Encyclopedia of Clinical Neuropsychology

2018 Edition
| Editors: Jeffrey S. Kreutzer, John DeLuca, Bruce Caplan

Gazzaniga, M. S. (1939–)

  • Aimilia Papazoglou
  • Kristen Smith
  • Tricia Z. KingEmail author
Reference work entry
DOI: https://doi.org/10.1007/978-3-319-57111-9_616

Name

Michael S. Gazzaniga, Ph.D.

Landmark Clinical, Scientific, and Professional Contributions

Widely considered the father of the field of cognitive neuroscience, Gazzaniga has made fundamental contributions to our understanding of the brain. In particular, he has furthered our knowledge of functional lateralization and how the left and right hemispheres of the brain communicate with each other. He is best known for his groundbreaking work with split-brain patients (individuals who underwent corpus callosotomy to reduce severe generalized seizures). Gazzaniga also is credited with increasing the accessibility of research on the brain to the public through his many books, interviews, and television appearances. His text, The Cognitive Neurosciences, currently in its fifth edition (2014), is recognized as the guidebook that captures the rapid advances in the field.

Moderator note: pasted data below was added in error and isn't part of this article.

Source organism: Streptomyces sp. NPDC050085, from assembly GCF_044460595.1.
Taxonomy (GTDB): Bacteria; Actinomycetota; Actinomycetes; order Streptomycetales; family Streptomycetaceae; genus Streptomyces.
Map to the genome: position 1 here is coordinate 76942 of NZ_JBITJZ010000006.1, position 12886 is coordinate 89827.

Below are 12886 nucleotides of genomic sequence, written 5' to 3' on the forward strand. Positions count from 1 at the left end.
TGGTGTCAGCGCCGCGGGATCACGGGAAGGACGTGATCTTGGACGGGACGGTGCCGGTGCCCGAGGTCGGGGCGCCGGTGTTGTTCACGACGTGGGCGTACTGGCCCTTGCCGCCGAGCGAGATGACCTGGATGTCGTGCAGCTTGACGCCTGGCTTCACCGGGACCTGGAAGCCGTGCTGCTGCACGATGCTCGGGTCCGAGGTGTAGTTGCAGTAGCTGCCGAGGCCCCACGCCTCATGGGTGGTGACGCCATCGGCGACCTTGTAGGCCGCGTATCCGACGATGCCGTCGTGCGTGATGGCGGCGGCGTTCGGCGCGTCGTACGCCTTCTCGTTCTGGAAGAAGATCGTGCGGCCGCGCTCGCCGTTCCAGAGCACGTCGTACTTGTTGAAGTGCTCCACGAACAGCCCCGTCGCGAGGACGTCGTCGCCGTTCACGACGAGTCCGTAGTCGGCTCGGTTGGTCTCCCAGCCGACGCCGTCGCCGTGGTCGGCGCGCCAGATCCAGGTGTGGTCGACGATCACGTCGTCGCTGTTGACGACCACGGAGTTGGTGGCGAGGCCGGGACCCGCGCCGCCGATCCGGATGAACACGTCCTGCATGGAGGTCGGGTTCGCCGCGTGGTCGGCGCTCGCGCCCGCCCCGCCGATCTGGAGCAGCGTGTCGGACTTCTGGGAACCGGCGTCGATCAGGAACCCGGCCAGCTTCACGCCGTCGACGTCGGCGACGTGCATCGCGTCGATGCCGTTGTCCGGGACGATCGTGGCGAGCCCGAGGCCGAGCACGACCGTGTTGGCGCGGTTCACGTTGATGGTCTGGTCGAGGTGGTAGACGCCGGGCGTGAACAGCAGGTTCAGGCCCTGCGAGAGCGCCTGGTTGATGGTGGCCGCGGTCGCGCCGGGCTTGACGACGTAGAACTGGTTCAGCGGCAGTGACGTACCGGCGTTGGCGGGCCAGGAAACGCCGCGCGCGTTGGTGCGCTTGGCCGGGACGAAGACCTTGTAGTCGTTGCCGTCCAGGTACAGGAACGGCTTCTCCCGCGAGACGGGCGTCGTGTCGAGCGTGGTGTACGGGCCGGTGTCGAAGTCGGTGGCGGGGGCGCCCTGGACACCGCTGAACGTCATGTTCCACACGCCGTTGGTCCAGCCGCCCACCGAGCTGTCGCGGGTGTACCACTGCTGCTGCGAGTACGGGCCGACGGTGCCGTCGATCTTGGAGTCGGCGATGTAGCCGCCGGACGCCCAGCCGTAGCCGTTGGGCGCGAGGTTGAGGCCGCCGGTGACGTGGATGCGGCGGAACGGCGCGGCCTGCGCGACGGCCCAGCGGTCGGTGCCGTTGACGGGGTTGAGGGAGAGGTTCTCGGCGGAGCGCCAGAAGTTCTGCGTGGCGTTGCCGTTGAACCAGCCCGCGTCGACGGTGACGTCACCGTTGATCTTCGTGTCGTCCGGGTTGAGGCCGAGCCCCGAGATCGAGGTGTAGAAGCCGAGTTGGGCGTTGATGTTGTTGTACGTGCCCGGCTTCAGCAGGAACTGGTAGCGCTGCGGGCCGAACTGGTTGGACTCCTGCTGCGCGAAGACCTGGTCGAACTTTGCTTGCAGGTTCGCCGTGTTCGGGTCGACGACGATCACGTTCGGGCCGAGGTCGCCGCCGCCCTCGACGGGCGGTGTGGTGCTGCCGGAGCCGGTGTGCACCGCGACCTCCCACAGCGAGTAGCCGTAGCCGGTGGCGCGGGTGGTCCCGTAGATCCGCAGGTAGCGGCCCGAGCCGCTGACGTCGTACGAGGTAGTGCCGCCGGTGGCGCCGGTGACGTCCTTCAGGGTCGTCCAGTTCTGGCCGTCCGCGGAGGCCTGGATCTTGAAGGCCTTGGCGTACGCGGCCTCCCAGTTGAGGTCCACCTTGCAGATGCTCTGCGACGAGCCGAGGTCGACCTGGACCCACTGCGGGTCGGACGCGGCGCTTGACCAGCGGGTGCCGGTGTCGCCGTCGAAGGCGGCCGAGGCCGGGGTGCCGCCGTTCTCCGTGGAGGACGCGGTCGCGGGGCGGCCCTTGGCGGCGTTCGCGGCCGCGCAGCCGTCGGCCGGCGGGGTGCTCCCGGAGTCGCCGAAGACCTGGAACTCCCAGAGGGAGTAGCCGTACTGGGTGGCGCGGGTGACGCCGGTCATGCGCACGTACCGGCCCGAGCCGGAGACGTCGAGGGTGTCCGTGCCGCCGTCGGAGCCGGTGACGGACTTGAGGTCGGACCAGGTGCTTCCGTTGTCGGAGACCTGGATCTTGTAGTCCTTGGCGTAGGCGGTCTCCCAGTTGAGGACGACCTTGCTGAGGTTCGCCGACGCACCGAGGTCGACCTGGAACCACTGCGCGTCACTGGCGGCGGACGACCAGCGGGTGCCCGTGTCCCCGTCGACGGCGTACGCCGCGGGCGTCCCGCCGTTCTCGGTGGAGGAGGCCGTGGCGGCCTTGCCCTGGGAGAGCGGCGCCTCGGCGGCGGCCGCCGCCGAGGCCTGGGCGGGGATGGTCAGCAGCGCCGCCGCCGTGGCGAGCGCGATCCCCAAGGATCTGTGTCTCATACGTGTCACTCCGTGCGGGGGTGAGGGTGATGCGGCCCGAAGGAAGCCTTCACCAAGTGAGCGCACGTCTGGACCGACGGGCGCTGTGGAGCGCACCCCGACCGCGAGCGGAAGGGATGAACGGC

Education and Training

National Institutes of Health Fellowship, Institute of Physiology, Pisa, Italy, August–December, 1966

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References

  1. Baynes, K., & Gazzaniga, M. S. (2005). Lateralization of language: Toward a biologically based model of language. The Linguistic Review, 22, 303–326.CrossRefGoogle Scholar
  2. Funnell, M. G., Colvin, M. K., & Gazzaniga, M. S. (2007). The calculating hemispheres: Study of a split brain patient. Neuropsychologia, 45, 2378–2386.PubMedCrossRefPubMedCentralGoogle Scholar
  3. Gazzaniga, M. S. (2005a). Forty-five years of split brain research and still going strong. Nature ReviewsNeuroscience, 6, 653–659.Google Scholar
  4. Gazzaniga, M. S. (2005b). The ethical brain. Washington, DC: Dana Press.Google Scholar
  5. Gazzaniga, M. S., & Sperry, R. W. (1967). Language after section of the cerebral commissures. Brain, 90, 206–220.CrossRefGoogle Scholar
  6. Gazzaniga, M. S., Smylie, C. S., Baynes, K., McCleary, C., & Hirst, W. (1984). Profiles of right hemisphere language and speech following brain bisection. Brain and Language, 22, 206–220.PubMedCrossRefPubMedCentralGoogle Scholar
  7. Zaidel, E. (1978). Lexical structure in the right hemisphere. In P. Buser & A. Rougeul-Buser (Eds.), Cerebral correlates of conscious experience (pp. 177–197). Amsterdam: Elsevier North-Holland Biomedical Press.Google Scholar

Copyright information

© Springer International Publishing AG, part of Springer Nature 2018

Authors and Affiliations

  • Aimilia Papazoglou
    • 1
  • Kristen Smith
    • 1
  • Tricia Z. King
    • 1
    Email author
  1. 1.Department of Psychology and the Neuroscience InstituteGeorgia State UniversityAtlantaUSA